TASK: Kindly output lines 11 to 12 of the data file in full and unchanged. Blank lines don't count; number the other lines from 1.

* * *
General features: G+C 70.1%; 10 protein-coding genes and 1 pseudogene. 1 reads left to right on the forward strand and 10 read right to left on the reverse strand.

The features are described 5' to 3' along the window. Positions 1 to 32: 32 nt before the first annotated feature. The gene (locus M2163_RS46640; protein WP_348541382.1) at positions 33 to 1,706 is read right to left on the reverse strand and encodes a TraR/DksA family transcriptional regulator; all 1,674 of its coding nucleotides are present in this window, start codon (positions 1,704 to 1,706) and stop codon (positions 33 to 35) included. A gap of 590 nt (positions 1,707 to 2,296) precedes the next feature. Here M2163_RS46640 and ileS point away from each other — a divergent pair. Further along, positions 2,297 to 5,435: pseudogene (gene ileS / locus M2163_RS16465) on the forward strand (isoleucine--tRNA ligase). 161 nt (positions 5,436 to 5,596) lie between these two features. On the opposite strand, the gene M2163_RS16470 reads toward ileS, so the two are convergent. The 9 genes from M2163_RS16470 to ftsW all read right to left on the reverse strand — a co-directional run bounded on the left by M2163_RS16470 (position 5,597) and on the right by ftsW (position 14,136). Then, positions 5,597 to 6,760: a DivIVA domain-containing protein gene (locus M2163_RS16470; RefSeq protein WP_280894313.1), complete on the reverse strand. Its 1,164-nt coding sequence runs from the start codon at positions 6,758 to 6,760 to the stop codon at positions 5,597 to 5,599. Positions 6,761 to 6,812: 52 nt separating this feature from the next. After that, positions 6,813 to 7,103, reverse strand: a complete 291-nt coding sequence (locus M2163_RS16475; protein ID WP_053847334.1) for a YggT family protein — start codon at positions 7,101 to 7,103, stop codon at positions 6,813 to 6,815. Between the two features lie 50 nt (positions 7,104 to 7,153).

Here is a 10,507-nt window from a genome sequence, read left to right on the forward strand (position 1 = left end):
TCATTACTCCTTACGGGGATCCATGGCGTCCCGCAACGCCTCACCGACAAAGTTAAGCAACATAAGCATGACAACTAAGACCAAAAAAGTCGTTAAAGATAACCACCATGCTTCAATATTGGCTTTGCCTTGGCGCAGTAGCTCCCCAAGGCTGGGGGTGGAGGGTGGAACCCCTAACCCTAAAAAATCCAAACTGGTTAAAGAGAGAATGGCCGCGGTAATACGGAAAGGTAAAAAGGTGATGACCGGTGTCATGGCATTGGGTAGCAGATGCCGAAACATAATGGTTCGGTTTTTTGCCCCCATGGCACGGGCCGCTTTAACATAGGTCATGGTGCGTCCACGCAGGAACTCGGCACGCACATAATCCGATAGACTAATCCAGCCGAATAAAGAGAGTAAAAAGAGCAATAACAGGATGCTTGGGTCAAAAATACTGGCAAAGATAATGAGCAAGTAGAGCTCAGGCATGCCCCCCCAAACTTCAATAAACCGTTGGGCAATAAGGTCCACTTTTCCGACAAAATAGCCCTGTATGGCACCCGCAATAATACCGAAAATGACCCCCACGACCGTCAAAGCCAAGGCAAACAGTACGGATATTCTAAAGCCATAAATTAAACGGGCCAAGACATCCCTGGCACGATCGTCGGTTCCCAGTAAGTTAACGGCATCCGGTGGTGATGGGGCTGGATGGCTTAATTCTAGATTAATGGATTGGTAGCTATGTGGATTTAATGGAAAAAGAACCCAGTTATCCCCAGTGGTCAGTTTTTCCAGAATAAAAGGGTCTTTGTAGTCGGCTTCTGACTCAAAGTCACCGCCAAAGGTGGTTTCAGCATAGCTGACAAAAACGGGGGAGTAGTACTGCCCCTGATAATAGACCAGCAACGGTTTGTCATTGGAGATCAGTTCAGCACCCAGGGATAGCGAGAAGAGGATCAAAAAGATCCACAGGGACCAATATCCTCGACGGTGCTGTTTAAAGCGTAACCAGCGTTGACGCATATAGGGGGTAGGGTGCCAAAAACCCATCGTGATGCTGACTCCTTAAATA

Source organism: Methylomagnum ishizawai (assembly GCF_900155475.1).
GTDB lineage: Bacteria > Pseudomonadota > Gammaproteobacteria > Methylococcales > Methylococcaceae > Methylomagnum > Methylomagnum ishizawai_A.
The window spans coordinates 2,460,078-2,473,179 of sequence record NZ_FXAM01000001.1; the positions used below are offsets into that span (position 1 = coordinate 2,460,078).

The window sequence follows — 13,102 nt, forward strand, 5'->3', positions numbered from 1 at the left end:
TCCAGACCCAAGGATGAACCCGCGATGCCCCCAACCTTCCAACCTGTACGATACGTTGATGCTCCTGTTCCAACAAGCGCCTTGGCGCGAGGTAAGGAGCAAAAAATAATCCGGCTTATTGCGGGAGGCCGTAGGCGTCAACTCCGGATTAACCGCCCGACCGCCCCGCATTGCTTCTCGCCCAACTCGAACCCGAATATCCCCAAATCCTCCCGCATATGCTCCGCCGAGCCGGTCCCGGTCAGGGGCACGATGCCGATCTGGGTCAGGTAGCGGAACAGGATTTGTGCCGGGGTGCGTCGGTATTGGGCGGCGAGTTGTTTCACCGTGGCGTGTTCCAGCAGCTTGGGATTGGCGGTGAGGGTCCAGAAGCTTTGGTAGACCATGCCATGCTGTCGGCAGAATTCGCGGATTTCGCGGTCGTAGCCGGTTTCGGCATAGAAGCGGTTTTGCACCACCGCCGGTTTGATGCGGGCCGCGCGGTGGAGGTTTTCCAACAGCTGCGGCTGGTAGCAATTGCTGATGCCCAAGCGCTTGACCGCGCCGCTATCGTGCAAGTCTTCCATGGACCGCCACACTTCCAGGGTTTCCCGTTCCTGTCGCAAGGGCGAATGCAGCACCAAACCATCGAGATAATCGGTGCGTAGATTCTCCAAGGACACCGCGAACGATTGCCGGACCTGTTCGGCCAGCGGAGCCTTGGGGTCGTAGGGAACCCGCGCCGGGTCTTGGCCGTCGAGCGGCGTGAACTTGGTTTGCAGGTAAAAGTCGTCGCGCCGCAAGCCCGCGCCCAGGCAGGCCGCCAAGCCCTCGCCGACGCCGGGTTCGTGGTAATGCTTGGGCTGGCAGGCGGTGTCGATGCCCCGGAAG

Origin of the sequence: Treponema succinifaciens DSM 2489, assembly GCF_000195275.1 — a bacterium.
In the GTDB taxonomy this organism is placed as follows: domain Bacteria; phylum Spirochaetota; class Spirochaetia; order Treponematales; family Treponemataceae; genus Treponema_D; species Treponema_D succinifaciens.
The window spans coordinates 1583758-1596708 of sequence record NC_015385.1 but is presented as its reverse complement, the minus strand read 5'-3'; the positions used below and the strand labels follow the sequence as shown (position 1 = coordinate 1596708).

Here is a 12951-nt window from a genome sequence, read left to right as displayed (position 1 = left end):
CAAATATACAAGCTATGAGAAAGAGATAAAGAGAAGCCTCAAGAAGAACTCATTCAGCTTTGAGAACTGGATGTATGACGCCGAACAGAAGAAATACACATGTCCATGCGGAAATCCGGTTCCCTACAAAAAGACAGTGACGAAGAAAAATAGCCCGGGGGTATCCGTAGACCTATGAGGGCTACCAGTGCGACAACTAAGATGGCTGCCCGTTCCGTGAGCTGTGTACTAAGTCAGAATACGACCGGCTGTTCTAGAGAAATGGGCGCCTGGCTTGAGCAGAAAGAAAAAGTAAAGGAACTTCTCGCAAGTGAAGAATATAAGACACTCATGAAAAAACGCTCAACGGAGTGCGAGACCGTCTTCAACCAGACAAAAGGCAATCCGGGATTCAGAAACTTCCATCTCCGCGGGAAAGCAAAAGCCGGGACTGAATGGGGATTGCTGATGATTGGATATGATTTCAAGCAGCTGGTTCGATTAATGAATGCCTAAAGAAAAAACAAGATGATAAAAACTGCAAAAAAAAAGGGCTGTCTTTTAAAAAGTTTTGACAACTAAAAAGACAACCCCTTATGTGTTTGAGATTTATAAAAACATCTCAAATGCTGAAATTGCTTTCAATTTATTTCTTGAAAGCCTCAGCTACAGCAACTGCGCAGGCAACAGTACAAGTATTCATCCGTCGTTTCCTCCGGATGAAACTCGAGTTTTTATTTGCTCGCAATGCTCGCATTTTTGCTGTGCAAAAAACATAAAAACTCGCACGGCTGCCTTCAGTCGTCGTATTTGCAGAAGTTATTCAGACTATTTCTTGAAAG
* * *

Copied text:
In the GTDB taxonomy this organism is placed as follows: domain Bacteria; phylum Spirochaetota; class Spirochaetia; order Treponematales; family Treponemataceae; genus Treponema_D; species Treponema_D succinifaciens.
The window spans coordinates 1583758-1596708 of sequence record NC_015385.1 but is presented as its reverse complement, the minus strand read 5'-3'; the positions used below and the strand labels follow the sequence as shown (position 1 = coordinate 1596708).